In addition polymerization, the monomers simply join together to form the polymer which has the same empirical formula as the monomer, but is of a higher molecular mass. The polymerization may be represented as follows:
nA – (A)n where A is the monomer.
The monomers must be simple, unsaturated molecules with double bonds, e.g.
- Ethane and propene, or
- Substituted ethenes of the type, CH2 = CHX
Where X can be
Most monomers are derived from petrochemicals. The cracking process in oil refineries produces a number of unsaturated hydrocarbons. Of these, ethane, CH2CH2, is the most important (the group, CH2 = CH- was formerly known as vinyl). Polymers made from ethane or its derivatives are called vinyl-type polymers.
Addition polymers include
- Poly (ethene),
- Poly (chloroethene),
- Poly (phenylethene),
- Perspex, and
- Poly (propenonitrile).
Poly(ethene): If ethane is subjected to a high temperature of about 250oC and pressure above 1500atm, together with traces of oxygen (as an initiator), it polymerizes into poly (ethene). This polymer, which is also known as polythene, can be represented as [CH2 – CH2]n, where n = 1000 to 10 000.
The poly(ethene) obtained by the above method is called low density poly(ethene). There is also a high density poly(ethene), prepared at a lower temperature and pressure by using catalysts.
Low density poly(ethane) is used in making a wide range of products. The most important ones are plastic bags, bottles, kitchen wares, and transparent films for packaging garments and foodstuff. It is also used as wire and cable insulators because of its insulating properties.
High density poly(ethene) is used for making large boxes, crates, detergent bottles dustbins and harder plastic bags than-those made from low density poly(ethane).
Poly(chloroethene): Poly(chloroethene) is also known as polyvinyl chloride or PVC. It is manufactured from either ethane or ethyne. Ethane is first chlorinated to form chloroethene (vinyl chloride), CH2=CHCI, which is the starting monmer. Chloroethene is polymerized at about 55oC under pressure in the presence of hydrogen peroxide as catalyst.
Specially hardened poly (chloroethene) is used for making tough plastic pipes, cable coverings, artificial leather cloths, records and even tiles. Plasticized poly(chloroethene) is quite soft and flexible and is used for making things like shower curtains, table cloths, raincoats and hand gloves.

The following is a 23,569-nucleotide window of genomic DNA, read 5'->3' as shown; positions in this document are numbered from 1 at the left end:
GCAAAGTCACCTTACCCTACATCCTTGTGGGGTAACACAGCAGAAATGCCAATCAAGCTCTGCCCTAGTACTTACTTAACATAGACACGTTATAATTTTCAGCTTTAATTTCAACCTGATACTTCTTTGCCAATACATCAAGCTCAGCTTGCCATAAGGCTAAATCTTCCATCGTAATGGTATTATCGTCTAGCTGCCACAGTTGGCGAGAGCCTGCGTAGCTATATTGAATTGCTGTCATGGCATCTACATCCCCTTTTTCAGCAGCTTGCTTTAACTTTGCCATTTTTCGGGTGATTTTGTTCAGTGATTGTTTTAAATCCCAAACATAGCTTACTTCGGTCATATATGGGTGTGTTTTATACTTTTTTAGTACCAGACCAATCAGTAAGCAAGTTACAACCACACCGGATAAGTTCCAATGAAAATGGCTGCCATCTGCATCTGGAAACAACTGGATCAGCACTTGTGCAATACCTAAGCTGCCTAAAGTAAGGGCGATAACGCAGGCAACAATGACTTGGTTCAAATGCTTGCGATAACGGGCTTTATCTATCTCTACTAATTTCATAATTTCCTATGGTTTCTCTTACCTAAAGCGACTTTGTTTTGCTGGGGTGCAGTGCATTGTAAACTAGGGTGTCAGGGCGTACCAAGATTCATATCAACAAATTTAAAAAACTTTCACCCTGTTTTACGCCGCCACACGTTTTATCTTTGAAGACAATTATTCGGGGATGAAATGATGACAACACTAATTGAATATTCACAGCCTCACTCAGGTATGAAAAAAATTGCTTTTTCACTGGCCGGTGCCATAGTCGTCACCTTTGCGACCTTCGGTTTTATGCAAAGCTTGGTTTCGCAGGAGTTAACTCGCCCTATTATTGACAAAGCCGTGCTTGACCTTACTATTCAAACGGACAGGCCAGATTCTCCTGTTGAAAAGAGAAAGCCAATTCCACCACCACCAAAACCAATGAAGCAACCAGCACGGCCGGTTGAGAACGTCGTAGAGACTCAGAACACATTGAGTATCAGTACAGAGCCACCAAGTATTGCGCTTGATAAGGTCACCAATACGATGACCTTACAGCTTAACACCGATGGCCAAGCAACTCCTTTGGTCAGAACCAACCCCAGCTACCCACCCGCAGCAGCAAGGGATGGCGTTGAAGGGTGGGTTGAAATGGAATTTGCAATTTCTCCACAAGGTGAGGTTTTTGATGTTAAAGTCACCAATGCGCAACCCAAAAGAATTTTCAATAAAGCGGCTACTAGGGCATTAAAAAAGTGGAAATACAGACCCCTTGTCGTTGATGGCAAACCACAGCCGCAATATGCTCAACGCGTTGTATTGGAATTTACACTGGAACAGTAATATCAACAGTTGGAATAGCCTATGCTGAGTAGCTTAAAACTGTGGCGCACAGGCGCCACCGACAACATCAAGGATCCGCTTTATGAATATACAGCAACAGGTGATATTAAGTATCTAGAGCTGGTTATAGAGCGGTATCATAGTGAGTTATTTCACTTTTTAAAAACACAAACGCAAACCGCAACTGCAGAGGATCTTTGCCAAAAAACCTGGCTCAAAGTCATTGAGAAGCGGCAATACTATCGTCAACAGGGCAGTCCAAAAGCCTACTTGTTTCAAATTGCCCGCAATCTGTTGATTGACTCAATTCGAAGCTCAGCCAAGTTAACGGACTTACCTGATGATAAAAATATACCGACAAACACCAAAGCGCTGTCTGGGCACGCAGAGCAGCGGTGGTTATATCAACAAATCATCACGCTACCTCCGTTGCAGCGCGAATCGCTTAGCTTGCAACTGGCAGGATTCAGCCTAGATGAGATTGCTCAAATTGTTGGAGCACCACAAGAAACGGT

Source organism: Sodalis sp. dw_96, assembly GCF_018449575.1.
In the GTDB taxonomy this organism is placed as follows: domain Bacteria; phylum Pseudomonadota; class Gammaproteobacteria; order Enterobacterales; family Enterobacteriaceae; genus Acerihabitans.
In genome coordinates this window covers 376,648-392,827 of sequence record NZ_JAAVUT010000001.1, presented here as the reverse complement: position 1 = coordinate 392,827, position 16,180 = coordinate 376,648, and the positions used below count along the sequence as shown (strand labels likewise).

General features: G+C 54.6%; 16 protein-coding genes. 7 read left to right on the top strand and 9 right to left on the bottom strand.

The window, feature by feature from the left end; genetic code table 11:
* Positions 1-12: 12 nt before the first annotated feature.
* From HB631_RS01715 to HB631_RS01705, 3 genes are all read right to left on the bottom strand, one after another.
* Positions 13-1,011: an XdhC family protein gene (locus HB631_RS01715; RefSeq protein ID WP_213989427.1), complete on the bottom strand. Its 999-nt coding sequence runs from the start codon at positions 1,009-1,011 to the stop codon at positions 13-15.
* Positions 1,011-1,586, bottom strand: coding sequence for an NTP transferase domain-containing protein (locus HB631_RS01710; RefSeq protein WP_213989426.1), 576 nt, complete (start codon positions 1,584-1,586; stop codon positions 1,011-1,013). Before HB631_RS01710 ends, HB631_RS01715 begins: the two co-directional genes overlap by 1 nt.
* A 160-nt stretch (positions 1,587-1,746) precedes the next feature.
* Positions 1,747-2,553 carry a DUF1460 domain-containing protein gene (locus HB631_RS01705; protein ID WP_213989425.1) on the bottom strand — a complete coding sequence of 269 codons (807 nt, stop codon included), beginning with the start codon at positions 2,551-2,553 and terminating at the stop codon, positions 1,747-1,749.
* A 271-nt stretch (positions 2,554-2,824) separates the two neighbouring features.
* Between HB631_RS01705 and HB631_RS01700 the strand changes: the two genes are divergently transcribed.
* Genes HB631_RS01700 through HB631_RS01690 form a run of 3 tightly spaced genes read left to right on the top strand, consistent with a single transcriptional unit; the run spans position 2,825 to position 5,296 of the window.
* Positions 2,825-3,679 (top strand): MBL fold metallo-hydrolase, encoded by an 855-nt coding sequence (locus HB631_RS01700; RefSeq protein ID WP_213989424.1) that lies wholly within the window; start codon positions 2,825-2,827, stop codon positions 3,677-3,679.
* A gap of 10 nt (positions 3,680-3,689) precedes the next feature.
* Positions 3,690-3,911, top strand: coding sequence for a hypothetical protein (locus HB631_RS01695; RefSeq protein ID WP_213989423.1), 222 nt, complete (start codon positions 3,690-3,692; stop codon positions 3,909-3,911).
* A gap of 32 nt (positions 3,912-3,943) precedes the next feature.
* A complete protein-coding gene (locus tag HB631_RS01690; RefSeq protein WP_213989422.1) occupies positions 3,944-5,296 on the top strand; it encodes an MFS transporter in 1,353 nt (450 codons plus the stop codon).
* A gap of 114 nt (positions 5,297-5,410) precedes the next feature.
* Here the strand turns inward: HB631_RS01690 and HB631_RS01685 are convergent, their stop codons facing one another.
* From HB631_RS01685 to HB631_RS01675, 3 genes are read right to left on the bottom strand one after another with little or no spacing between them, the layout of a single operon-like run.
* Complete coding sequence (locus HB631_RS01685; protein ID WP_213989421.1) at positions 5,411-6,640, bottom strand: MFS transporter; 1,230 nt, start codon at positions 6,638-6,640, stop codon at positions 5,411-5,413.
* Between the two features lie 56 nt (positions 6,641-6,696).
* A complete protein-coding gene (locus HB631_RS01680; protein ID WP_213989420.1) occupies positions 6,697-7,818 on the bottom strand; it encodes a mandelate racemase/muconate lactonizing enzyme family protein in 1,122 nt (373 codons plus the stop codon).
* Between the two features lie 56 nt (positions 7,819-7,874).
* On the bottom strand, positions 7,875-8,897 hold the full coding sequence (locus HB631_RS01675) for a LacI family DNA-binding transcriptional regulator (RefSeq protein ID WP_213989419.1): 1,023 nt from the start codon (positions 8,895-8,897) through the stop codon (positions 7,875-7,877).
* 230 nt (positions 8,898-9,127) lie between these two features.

Poly (phenylethene): Another good product of Addition polymerization commonly known as polystyrene, poly(phenylethene) is made from the monomer phenylethene (or styrene) by refluxing, using a solution of benzoyl peroxide as catalyst.
Polystyrene is a clear transparent plastic which is hard but brittle. When air, coupled with a foaming agent, is blown into heated polystyrene, it expands into a light, white, opaque solid that floats in water. This is known as expanded polystyrene or Styrofoam.
Polystyrene is used for making see-through containers and lighter fixtures since it is a good electrical insulator. Expanded polystyrene is used as ceiling tiles and lamp shades because of its lightness. Due to its high compressibility, it is widely used as packing materials or as shock absorbers for fragile objects during transportation. It is also used for making disposable cups and food containers, especially in fast-food shops.
Perspex: This is another product of addition polymerization. If the disubstituted ethane, methyl 2-methyl-propenoate, is heated, it polymerizes to give poly(methyl 2-methypropenoate) or PMMA for short. This material is commonly known as Perspex. An organic catalyst, lauryl peroxide, is used in this process.
Perspex is a strong, hard, transparent thermoplastic with a glossy surface. Because of its glasslike appearance, it is often used as a replacement for glass. Unfortunately, unlike glass, it is easily scratched.
Perspex is used to make car rear lights, wind-shields, window-panes, fish tanks, contact lenses, street-lamp housing and others.
Poly(propenonitrile): Propenonitrile is the starting monomer for preparing the polymer, poly (propenonitrile). This product of addition polymerization is derived from ethane by substituting one of the hydrogen atoms with a –CN group. The polymer formed is commonly known as polyacrylonitrile. The catalyst for this polymerization is an organic peroxide.
Poly(propenonitrile) is used chiefly for making textile. It is spun into threads and used for making woolly garments. One such material is popularly known as Orlon.